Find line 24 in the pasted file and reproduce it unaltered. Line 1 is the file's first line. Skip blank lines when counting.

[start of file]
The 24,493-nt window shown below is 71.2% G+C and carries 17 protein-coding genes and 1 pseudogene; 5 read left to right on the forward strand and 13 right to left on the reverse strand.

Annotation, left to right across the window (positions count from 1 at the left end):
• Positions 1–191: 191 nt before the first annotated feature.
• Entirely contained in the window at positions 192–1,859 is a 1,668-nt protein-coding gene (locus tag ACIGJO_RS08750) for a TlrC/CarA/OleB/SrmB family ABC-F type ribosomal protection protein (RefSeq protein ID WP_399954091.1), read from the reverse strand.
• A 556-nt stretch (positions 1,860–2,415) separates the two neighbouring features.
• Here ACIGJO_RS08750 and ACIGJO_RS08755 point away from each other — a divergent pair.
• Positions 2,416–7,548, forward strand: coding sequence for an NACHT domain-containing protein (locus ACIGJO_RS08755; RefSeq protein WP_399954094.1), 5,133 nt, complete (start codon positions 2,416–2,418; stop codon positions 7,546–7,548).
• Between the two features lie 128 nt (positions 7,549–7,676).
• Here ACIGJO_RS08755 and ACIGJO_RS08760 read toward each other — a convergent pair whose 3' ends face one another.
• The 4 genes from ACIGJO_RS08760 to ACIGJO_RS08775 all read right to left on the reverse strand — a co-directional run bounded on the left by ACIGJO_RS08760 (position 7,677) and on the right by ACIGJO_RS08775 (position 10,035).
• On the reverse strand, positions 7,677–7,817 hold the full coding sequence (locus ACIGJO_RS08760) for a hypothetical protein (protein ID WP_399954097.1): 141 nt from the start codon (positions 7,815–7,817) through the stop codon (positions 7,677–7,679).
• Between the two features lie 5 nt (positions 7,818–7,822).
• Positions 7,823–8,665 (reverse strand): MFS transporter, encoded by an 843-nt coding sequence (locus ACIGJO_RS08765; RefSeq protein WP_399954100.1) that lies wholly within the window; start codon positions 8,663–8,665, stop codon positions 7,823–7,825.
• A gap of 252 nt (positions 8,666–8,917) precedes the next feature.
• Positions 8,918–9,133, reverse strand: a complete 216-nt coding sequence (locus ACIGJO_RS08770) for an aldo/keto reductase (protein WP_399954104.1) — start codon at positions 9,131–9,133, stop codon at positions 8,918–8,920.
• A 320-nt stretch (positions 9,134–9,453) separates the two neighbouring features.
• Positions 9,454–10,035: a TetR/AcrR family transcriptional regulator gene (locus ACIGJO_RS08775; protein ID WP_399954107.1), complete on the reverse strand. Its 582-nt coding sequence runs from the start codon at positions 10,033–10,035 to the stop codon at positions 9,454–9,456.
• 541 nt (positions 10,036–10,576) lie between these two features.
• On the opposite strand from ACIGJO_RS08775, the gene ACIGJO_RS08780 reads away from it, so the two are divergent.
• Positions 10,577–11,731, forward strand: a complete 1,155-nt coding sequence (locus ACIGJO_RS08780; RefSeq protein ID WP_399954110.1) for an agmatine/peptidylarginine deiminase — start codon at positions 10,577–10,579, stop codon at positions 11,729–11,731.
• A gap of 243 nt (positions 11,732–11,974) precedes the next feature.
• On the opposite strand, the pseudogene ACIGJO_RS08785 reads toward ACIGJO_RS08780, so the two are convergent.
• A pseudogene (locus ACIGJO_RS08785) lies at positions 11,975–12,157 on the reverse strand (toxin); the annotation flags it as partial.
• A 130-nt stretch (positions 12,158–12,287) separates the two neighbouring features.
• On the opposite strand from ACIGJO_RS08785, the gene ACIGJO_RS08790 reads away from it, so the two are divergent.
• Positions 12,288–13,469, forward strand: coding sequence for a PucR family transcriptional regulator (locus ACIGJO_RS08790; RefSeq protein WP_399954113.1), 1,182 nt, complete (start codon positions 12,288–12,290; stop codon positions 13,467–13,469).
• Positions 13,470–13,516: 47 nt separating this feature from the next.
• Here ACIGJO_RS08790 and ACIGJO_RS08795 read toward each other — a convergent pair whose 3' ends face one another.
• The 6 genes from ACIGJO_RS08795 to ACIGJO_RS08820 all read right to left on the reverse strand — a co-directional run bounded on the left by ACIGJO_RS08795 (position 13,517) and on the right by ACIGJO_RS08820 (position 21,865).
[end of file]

• A 130-nt stretch (positions 12,158–12,287) separates the two neighbouring features.